Dental X-Rays are an important part of every dog's routine health care. Today, our Edgewater vets discuss why dental X-rays are important, what they can reveal, and how often you should schedule them.
What are dental X-rays for dogs?
Dental X-rays in dogs are similar to human dental X-rays. They use small amounts of radiation to examine hidden teeth and areas below the gum line.
What can a dental X-ray show?
A dog's dental X-ray can have numerous benefits. With digital dental X-rays, your vet can possibly discover:
- Extra root or an abscess that has extended to an adjacent/normal-looking tooth.
- Unerupted or impacted teeth
- Evaluation for root fractures or root ankylosis for teeth that must be extracted
- Oral growths (cysts, infection, or tumors)
Why might my dog need a dental X-ray?
Here are four reasons why it is a good idea for your dog to get dental X-rays.
As you will see, many detrimental things can happen below the gumline. These are largely undetectable by the naked eye alone, so it is important to have dental X-rays as a precautionary measure.
When They Need Oral Surgery
Dental X-rays are essential before and after dental extraction. They ensure that the entire tooth structure has been extracted, preventing pain and infection from retained roots.
Missing Teeth & Tooth Roots
Missing teeth should be x-rayed to make sure they aren't hiding under the gumline. Teeth that haven't erupted can possibly lead to cysts. An unerupted tooth can also be detrimental to the jawbone.
Tooth can become severely infected below the gumline, but can appear normal above the gumline. In fact, severely infected teeth below the gum line can cause jaw fractures. Your veterinarian wouldn't be able to identify this unless they take dental X-rays.
How are dental X-rays taken?
Dental X-rays in dogs require general anesthesia. But don't worry, it is a safe procedure performed after a general examination. Anesthesia is tailored to each dog and each dog is constantly monitored. Before administering an anesthetic, veterinarians may perform pre-anesthetic blood tests to ensure adequate kidney and liver function.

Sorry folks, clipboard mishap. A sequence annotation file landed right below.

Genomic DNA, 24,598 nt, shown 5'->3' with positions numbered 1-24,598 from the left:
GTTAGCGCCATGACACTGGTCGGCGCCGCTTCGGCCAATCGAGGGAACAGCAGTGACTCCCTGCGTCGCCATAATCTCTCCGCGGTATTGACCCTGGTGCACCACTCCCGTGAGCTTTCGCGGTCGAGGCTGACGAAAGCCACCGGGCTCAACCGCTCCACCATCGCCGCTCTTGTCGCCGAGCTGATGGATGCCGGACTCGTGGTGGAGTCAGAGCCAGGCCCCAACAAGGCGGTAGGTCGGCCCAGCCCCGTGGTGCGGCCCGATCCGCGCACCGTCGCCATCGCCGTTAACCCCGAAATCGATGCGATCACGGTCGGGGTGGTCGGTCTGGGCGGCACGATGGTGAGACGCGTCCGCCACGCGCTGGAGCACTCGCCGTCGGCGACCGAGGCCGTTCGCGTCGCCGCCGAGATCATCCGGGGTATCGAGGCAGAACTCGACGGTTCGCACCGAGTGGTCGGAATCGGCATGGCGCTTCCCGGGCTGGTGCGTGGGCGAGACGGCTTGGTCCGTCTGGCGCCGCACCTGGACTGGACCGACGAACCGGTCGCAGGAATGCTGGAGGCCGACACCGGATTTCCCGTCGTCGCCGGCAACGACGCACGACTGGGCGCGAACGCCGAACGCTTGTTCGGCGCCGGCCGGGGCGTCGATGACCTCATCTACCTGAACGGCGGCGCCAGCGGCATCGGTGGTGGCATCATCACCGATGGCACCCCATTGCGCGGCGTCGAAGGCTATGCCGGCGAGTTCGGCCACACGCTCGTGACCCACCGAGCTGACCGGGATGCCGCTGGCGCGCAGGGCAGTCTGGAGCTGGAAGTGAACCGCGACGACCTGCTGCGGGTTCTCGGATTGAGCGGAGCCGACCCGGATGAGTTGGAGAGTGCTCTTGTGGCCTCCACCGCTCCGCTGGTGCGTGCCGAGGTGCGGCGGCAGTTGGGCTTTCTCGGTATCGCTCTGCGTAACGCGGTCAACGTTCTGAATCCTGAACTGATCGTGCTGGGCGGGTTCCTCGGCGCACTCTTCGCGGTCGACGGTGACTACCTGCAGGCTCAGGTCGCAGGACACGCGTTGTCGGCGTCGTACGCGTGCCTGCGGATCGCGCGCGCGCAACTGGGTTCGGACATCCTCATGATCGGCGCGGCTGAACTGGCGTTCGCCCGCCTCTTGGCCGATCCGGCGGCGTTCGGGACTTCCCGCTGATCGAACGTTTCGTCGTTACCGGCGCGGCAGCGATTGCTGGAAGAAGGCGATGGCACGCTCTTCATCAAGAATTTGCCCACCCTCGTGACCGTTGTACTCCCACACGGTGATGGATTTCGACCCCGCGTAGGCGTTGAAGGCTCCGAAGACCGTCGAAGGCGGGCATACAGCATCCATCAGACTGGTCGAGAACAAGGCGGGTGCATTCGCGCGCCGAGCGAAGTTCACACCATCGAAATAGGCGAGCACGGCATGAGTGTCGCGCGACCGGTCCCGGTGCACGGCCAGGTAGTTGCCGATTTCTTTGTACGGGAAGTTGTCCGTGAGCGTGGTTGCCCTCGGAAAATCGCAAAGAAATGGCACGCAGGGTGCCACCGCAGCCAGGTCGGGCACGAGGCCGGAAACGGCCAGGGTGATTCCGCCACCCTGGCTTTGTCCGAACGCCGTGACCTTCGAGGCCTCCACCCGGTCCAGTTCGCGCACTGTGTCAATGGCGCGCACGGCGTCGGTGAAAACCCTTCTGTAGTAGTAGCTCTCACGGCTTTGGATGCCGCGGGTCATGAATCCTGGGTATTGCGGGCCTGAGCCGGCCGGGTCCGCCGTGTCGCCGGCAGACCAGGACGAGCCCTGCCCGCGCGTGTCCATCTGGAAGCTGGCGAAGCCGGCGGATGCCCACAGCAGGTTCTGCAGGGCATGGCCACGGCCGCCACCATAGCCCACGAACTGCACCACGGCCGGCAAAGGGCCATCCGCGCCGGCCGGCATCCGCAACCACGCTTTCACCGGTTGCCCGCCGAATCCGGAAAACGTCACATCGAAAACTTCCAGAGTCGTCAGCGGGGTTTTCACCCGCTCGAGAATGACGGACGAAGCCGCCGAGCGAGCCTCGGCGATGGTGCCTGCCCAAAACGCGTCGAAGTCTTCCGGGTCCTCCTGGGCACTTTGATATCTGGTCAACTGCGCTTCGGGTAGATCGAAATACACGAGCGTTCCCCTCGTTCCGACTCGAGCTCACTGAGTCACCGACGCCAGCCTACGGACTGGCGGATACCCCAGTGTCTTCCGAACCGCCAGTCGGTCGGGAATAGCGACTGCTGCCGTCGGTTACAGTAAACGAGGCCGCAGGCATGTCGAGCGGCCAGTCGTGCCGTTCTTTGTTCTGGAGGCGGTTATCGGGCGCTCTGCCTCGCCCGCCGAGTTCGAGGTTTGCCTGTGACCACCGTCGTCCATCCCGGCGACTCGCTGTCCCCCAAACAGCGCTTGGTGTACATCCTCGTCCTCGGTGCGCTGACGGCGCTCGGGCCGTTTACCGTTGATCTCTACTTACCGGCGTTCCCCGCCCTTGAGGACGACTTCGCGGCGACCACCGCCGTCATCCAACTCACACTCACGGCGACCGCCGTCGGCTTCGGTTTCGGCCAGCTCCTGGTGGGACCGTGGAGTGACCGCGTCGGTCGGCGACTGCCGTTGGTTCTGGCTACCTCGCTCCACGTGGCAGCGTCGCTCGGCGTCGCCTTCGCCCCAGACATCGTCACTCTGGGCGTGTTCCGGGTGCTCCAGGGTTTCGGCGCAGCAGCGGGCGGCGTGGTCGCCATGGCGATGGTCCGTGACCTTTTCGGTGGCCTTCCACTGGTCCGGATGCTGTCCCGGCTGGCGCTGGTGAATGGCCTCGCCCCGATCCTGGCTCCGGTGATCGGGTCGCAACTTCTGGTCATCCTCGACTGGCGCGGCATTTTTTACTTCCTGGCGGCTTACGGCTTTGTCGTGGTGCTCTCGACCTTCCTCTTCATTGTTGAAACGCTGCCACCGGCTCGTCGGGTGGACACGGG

Does my dog really need anesthesia?
Yes, they do. Dogs have 42 teeth for X-rays, and anesthesia is required for an accurate picture of all of them. Anesthesia is considered safe and ensures that the X-ray sensor is correctly placed.
You also do not need to be concerned with excessive radiation either. To take dental X-rays, veterinarians use only a small amount of radiation. There have been no reports of dogs suffering from harmful radiation effects as a result of this level of exposure.
How often should my dog's teeth be x-rayed?
Under normal circumstances, dogs' mouth should be X-rayed at least once a year during their routine dental exam. Remember that one human year is equivalent to 5-7 dog years, and people have dental X-rays at least every other year.
However, dogs should get an oral examination under anesthesia whenever there are missing, discolored, or broken teeth, swollen and inflamed gums, oral growths, or bad breath.